For the last couple years, the media mega-corporations have been lusting after what could best be described as the three Ls: Large, loyal and legal audiences. This has proven trickier than anyone expected.
For instance, Napster was large, but illegal. Now, after lawsuits, a shut-down and re-opening, it's legal, but no longer large.
As such, Saturday's news in the Wall Street Journal was a late-in-the-year stunner for the TV world: Three of the big four TV networks are in talks to create an anti-YouTube, just two months after the wildly popular viral video site sold to Google for more than $1.7 billion.
Per the Journal,
"The talks are driven by media companies' belief that the fast-growing YouTube has built a huge business off their video content. Although many of the videos on YouTube are homemade videos uploaded by users, some of its most popular clips are pirated copies of television shows."
Ah, and there's the rub: TV shows. Not "NBC shows." Not "ABC shows." Not "CBS shows."
Online, there's only two kinds of video -- 'Cool', and stuff that 'sucks.' The kids don't care about which network created it or needs to profit from it, and that's going to be Lesson One for the networks, which already seem to have devolved into sectarian squabbling.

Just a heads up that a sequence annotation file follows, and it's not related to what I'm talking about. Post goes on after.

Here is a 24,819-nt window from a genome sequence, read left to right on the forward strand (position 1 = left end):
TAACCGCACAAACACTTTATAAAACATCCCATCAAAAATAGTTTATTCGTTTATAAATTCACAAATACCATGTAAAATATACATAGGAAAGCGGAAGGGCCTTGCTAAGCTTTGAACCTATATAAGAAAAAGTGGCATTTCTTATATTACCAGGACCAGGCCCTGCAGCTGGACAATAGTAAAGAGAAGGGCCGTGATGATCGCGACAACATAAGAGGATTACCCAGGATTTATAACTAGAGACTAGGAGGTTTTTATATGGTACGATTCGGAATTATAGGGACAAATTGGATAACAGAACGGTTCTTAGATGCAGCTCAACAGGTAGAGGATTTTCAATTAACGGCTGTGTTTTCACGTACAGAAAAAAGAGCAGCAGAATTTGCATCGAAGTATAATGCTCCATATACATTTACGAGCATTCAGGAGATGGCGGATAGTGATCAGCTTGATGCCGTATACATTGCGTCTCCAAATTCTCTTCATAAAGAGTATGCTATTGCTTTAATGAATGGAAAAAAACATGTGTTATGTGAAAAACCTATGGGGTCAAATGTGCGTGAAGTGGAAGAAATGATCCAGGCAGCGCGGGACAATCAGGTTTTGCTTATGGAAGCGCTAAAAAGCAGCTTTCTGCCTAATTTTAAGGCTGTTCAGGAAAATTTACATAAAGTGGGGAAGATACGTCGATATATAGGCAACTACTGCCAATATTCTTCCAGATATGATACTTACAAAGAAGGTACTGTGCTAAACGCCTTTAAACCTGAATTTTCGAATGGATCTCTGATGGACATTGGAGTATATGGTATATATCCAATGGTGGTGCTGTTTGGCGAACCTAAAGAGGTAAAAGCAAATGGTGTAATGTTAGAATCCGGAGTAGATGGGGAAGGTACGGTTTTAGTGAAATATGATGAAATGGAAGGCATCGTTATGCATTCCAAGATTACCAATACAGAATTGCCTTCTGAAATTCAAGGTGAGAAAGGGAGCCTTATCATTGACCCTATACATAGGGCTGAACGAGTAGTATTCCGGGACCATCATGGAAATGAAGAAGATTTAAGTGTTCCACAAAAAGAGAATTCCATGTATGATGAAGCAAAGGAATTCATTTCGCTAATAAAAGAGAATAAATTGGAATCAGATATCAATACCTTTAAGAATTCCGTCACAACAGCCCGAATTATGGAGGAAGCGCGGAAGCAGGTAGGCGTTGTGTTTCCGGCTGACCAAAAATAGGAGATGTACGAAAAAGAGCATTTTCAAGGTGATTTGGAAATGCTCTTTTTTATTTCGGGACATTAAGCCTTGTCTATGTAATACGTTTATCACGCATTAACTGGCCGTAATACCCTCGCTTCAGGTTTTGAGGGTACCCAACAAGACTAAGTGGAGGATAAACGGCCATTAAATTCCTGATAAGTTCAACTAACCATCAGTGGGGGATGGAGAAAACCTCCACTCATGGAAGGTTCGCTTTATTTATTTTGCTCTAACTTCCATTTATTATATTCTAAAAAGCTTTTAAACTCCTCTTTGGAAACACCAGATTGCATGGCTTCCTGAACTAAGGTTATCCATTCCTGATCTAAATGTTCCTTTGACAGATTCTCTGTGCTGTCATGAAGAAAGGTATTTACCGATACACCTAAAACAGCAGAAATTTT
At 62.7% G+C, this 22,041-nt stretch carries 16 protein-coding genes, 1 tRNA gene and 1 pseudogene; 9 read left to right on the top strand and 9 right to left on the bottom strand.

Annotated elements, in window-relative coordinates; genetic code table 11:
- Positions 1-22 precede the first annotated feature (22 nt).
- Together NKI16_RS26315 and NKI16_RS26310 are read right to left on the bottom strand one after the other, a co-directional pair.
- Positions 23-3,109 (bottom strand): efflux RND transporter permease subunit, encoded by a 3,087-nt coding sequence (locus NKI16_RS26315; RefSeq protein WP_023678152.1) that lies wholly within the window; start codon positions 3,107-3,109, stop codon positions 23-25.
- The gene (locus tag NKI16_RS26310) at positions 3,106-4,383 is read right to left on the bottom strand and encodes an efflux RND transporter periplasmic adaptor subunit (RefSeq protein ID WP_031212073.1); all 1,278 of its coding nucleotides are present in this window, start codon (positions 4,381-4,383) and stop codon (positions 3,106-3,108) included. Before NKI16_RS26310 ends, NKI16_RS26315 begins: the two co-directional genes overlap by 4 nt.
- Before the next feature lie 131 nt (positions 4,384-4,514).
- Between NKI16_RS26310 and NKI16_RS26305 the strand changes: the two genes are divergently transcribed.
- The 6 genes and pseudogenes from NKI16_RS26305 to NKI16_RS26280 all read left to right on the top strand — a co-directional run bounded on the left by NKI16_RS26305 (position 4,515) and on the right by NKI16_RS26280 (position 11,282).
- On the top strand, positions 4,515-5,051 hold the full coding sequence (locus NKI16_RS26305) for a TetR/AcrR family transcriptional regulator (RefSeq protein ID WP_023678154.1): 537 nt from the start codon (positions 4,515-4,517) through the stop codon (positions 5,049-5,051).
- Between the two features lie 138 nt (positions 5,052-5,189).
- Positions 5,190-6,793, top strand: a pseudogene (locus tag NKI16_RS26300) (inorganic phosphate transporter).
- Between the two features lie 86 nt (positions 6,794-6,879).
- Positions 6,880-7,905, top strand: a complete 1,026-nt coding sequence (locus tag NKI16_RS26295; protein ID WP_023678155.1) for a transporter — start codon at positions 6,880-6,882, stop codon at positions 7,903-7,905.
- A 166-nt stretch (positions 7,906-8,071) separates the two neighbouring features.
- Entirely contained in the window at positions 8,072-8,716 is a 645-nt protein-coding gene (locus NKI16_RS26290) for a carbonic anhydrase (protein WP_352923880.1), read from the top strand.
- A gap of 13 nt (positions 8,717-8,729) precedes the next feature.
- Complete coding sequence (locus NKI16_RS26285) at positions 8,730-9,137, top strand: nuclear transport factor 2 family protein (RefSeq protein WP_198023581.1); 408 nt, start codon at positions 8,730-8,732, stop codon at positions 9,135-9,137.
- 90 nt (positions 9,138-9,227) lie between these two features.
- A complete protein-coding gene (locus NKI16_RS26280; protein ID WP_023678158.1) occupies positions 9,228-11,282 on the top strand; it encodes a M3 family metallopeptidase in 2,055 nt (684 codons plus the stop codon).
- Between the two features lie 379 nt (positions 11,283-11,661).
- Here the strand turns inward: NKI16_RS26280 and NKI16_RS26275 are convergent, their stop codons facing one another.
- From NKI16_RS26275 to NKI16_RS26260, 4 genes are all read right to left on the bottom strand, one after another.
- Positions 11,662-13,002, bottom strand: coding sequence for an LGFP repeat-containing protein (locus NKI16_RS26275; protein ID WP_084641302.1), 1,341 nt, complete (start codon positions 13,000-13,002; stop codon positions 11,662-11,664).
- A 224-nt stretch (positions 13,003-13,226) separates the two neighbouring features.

"The talks deal with complicated matters for the networks--how to put programming on the Internet without cannibalizing TV efforts; how to do that quickly enough to prevent YouTube from profiting; and how to avoid ceding control or branding to partners. ABC parent Walt Disney is not participating in the talks, preferring to go it alone, while the group snubbed a proposal from News Corp., which also owns Fox, to use its MySpace social-networking site as the host of the video, the source said."
Such inter-network squabbling is sounding more and more like a fight over who gets to drive the car off the cliff.
"The four networks may have it wrong: Sending more audiences online may wean them further off the television set. Four rivals competing for mindshare may not settle in harmoniously when each one is out to promote its own slate of new shows. Local affiliates will grow a few more gray hairs."
We ask: When Google's YouTube has already got two of the three L's -- largeness and loyalty -- why reinvent the wheel and quibble over a legality you can never fully enforce?
And as the Journal notes, "The latest round of talks could still founder. All the media companies are weighing attractive offers from Google to pay them licensing fees for their videos to play on YouTube. Google has offered to pay fees of as much as $140 million over three years to Fox, according to a person with knowledge of the offer."
When companies try to own the trains and the tracks, they can get into real trouble -- and not just financially. (Just ask Microsoft.) But more than anything else, getting this many egos to overcome their fears of piracy when viral video is, at its heart, all about breaking the rules -- will surely lead to expensive mediocrity. Just look at the studios wildly unpopular joint venture, Movielink.
Dealing with Google isn't just a good idea; for the TV networks, it's probably the only idea. It just seems that Disney just figured that out a lot sooner than anyone else.